Posted by Lenlo on 14 March 2019 with categories: Kaze ga Tsuyoku Fuiteiru

Another week, another set of Kaze Fui boys run the Ekiden. Today we have Yuki and Nico, from the older half of our group, running their hearts out. There’s family drama, crushed dreams and more emotions than I can handle. Lets jump in!

Sticking with my stereotypes, let’s start with production. There was some reused footage this week when Yuki was running down the hill. Taking some bends, as he swayed right and left, with only the backgrounds being different. I actually didn’t notice this at first, because of how engrossing the narrative is, and so I can’t dock it to much for it, but it is there. We also saw the return of the CGI that, when placed up against Yuki’s leg muscles flexing as he runs, only become more worthy of criticism. All that said though, direction continues to be Kaze Fui’s strong point. With multiple wide shots of the landscape, our characters small against the mountains of Hakone, drawing the eye. There was also some fantastic, expressive, facial animation on Jota with Kurahara. So all things considered, it wasn’t a bad week for Kaze Fui. Now, onto spoiler territory.

I have to say, I though Kaze Fui would have a difficult time matching Shindo’s performance last week. But boy did Yuki somehow manage it. Once again, we see our boys say this is their last day, once again referencing Kurahara. As if their ability to never reach him simultaneously motivated and demoralized them. Yet here Yuki is, down hill running at the same speed as Kurahara… and hurting for him. Seeing how alone it must be at the top. Yuki, more than anyone else so far, has caught a glimpse of Kurahara’s world. He saw how, had he thrown himself into it, he might have been able to do it to. Yuki has the guts, the courage, to run downhill in the snow at top speed. To run his feet raw, popping blisters along the way… and still he fell short. And it was beautiful.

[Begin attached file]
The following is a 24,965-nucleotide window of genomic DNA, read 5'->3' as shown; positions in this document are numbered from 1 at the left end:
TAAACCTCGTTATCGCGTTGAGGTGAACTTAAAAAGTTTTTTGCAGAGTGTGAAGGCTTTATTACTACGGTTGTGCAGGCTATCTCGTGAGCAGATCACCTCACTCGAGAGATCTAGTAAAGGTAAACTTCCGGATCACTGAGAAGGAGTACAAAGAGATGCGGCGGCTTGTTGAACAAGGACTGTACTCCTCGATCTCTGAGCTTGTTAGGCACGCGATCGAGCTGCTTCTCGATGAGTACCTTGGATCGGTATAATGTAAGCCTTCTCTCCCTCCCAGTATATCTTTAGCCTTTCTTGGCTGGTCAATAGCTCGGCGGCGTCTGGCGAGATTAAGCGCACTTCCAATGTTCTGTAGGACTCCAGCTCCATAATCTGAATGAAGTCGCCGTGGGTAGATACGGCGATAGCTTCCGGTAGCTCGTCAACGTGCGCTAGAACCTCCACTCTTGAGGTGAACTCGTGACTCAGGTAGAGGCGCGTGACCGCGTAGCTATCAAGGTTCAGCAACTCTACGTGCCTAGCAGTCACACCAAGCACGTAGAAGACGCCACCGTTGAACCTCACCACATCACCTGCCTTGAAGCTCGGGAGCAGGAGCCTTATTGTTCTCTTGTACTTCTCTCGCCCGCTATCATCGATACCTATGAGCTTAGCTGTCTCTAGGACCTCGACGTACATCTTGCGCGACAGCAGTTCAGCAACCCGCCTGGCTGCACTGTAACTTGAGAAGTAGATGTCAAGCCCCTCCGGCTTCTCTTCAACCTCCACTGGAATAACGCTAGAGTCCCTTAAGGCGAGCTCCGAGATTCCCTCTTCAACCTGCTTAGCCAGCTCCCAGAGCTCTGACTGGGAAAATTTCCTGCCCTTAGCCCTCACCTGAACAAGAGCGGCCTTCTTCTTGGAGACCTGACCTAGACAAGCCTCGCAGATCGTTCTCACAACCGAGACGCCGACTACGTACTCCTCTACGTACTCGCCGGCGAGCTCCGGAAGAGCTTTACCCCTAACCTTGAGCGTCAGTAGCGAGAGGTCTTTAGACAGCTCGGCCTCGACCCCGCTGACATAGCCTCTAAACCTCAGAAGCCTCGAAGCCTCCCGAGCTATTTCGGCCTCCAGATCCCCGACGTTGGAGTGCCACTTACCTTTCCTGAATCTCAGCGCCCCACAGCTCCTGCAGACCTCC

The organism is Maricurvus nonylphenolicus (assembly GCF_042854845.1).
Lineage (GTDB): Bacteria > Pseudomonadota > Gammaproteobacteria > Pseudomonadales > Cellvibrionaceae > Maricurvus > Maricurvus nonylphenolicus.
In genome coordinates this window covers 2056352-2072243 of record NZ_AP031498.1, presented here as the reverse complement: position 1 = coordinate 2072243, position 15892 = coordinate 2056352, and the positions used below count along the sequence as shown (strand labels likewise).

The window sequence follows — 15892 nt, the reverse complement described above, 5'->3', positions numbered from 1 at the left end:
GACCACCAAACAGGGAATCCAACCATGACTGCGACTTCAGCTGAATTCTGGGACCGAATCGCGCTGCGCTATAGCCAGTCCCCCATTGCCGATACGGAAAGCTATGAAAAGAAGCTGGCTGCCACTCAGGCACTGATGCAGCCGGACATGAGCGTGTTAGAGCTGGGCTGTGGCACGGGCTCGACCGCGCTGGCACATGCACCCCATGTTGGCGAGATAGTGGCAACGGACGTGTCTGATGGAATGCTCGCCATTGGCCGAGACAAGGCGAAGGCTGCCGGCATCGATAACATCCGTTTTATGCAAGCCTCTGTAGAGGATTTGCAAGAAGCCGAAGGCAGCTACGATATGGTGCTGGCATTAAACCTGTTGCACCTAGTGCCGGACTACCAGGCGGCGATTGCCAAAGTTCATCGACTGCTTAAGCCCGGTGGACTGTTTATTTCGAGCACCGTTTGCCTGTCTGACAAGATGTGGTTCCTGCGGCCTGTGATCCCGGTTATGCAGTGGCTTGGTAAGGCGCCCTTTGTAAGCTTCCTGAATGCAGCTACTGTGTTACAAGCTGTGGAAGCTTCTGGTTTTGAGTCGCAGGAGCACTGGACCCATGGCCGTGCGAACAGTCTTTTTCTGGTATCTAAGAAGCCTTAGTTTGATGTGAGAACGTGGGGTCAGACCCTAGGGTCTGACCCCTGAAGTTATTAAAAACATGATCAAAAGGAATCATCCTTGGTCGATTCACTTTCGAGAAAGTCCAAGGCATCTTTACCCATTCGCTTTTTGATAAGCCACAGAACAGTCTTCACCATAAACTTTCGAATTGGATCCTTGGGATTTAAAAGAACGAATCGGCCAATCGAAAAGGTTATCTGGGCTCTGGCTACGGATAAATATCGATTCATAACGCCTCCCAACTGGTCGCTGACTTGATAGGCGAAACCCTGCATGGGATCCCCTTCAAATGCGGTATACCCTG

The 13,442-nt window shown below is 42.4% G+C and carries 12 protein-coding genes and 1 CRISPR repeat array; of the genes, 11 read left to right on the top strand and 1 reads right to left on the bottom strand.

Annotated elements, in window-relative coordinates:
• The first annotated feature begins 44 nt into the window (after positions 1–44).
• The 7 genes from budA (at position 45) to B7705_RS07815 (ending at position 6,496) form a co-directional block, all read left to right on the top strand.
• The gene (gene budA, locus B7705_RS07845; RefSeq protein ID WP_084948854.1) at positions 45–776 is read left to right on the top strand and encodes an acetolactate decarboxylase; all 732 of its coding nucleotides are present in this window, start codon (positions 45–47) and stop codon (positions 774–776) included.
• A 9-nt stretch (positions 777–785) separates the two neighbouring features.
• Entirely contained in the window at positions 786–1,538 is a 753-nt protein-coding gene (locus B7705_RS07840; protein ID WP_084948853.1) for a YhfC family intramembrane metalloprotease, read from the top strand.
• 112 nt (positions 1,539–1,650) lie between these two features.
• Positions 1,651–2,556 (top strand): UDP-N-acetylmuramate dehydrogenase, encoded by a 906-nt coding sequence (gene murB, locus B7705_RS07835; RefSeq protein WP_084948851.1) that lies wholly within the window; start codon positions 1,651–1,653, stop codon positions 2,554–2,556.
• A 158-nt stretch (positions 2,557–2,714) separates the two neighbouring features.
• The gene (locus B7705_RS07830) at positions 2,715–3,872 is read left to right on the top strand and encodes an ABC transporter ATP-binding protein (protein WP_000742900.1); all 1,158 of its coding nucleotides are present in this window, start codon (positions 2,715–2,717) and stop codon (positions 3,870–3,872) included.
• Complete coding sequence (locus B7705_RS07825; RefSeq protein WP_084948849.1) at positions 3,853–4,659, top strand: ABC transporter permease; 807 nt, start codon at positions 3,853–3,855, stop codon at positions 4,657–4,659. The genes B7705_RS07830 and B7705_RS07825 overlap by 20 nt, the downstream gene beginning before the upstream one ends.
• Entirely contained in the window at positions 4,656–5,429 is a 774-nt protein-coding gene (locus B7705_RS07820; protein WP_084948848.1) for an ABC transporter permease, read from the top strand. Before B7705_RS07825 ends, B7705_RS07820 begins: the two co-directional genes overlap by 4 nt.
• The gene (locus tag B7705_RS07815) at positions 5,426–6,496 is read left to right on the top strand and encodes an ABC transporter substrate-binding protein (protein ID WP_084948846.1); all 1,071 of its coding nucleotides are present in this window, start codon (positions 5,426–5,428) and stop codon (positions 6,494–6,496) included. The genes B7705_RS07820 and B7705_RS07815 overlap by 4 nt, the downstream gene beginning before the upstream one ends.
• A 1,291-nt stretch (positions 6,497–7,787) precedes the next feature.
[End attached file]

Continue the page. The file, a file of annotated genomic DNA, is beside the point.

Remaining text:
On top of that, we see Yuki’s family, and learn the problem is almost entirely of his own making. I figured it would be some kind of abusive household, connecting him with Haiji and Kurahara. Yet he apparently has one of the most loving families. Distancing himself because of his step-father. It’s a feeling I can understand, as remarriage/divorce is very hard for older children who already have an established life. Seeing that he pushed them away, and they still came out to support him? How he realizes what he has done, through his experiences with the running club? It hit home for me, as my own parents divorced and remarried when I was around 14. I had my own rocky relationship with my stepparents, eventually reconciling. That Yuki’s face also had some of the most expressive emotions of the series so far? I was speechless.